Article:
As a result, we see LGBTQ+ people competing in Eurovision every year, and this year there were at least four countries that sent artists who were openly queer – as well as there being a same-sex kiss on stage when San Marino’s singer Achille Lauro embraced his guitarist Boss Doms.
The entry from Iceland, where I’m from, had three sisters competing this year under the name Systur. One of the sisters is an openly queer woman and another is the mum of a trans teenager. They used the opportunity to raise awareness of trans rights during their time in the competition and proudly waved and wore the trans flag on screen.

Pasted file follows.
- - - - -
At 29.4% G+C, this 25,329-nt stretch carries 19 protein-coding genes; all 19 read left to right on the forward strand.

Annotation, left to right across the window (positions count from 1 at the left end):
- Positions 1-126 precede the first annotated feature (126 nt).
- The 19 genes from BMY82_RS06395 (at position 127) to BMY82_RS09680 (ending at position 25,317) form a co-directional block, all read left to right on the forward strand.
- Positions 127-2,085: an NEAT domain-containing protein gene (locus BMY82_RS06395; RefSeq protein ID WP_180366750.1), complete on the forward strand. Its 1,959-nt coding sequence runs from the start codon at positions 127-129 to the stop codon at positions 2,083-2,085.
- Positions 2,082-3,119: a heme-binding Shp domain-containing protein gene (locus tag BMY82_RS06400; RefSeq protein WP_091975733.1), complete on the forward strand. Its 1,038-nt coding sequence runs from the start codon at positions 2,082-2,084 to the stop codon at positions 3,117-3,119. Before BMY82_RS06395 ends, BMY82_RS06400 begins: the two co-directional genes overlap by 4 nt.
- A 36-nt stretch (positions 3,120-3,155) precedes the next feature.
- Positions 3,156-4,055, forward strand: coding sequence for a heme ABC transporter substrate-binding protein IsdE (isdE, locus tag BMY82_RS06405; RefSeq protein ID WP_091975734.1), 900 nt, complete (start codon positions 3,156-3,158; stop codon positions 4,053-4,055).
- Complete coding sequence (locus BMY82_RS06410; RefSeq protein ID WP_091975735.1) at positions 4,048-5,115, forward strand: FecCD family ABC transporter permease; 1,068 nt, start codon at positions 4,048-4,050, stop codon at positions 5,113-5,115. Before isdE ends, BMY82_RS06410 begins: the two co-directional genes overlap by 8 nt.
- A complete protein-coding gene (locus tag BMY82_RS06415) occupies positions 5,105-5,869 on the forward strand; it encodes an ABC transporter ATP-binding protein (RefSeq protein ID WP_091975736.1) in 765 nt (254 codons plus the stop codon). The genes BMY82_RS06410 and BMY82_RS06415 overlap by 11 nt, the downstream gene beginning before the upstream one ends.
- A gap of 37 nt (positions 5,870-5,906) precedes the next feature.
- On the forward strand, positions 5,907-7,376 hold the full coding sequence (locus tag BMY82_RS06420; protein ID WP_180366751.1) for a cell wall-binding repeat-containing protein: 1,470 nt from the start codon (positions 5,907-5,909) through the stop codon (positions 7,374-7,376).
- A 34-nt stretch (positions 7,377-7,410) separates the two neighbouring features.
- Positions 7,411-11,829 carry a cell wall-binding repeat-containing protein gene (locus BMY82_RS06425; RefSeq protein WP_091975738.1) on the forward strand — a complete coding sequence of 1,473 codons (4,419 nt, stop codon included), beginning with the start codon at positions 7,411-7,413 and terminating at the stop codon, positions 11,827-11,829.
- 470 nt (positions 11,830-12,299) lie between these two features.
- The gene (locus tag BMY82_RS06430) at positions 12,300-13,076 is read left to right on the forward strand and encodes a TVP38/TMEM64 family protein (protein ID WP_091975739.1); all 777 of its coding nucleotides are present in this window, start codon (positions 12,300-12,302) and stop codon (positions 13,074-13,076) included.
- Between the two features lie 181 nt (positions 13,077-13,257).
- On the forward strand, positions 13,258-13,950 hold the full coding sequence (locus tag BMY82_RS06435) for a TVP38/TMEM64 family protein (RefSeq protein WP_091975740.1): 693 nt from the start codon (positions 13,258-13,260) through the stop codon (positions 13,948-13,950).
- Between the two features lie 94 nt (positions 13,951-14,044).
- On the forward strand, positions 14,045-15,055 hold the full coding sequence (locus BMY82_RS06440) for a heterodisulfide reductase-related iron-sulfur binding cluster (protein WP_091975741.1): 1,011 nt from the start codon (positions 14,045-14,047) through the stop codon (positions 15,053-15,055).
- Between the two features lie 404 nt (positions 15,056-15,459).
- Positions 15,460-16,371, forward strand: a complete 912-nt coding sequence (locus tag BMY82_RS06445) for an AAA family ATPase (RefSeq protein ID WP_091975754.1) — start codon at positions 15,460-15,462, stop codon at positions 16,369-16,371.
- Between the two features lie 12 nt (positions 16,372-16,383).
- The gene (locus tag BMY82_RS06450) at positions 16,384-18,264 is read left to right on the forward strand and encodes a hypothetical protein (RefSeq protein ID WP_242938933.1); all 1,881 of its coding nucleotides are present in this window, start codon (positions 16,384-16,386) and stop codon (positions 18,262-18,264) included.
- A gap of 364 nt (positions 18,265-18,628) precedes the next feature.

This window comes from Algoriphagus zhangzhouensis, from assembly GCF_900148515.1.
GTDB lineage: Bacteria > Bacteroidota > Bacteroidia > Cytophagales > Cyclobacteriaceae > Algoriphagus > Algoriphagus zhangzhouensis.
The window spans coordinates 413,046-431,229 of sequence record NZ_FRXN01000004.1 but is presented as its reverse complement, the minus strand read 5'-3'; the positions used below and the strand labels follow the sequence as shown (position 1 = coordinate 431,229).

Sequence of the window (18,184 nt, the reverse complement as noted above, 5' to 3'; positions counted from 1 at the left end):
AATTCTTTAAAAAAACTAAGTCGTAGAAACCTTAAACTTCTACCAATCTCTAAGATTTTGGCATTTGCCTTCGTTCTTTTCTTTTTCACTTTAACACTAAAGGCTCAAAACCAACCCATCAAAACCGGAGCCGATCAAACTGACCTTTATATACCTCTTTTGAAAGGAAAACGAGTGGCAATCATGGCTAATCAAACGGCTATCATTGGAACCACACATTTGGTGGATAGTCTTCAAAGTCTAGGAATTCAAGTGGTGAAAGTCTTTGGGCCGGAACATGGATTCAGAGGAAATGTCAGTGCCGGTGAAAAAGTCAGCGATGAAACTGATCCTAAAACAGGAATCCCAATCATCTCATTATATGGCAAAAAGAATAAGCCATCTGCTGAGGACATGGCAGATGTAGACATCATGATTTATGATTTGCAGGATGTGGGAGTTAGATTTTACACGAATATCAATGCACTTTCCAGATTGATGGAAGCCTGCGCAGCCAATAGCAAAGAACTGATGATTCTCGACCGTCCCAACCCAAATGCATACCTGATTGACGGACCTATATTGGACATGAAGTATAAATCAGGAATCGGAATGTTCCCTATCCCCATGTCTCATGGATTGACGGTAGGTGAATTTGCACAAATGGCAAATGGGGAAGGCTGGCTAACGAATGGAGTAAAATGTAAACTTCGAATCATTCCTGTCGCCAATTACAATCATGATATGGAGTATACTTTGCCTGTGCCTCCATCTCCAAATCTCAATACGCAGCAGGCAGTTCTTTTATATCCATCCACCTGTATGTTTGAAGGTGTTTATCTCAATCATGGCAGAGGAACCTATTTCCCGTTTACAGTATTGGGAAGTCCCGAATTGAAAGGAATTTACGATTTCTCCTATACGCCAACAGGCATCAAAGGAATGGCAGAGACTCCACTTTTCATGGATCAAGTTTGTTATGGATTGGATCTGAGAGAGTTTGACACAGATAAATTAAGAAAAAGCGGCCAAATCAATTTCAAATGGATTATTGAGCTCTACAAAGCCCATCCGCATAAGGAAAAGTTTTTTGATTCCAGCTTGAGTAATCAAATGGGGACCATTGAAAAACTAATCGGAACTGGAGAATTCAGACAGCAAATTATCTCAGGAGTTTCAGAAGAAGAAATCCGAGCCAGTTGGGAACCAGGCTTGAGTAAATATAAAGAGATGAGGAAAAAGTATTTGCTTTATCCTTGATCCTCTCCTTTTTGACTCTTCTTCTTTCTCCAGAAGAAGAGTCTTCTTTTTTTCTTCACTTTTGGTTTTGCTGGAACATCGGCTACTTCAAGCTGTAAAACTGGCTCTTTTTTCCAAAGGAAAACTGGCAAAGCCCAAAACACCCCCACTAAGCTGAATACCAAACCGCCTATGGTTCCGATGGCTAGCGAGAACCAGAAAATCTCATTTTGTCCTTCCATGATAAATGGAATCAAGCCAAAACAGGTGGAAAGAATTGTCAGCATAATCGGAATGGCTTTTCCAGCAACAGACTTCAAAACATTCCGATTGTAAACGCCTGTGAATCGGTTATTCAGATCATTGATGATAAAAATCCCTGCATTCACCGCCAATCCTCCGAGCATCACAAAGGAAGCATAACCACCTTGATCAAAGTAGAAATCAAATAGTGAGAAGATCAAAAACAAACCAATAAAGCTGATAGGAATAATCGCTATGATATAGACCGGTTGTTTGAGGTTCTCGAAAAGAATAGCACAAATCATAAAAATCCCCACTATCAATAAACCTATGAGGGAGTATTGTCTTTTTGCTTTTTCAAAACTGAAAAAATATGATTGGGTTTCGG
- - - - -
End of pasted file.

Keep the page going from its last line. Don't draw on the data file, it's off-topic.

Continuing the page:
Seeing that visibility was another big reminder of how precious and important Eurovision is to me and how it can foster understanding and raise awareness of issues that we still need to fight for.
I’m always proud of Iceland’s entry, and while there is always something special about seeing your own country perform, this year felt particularly special to me because of their visible and vocal support of trans rights.
It doesn’t matter whether I’m seven years old or 31 – seeing myself reflected during such a large cultural event always means the world to me. Whether it’s Dana International, Conchita Wurst or Systur – their messages of unity and freedom transcended far beyond the TV screen and filled me with hope.
Even though the seven-year-old me didn’t quite understand why Dana International winning was so important at the time, I look back with happiness and joy, knowing that things were going to turn out just fine.
Images: Getty; courtesy of author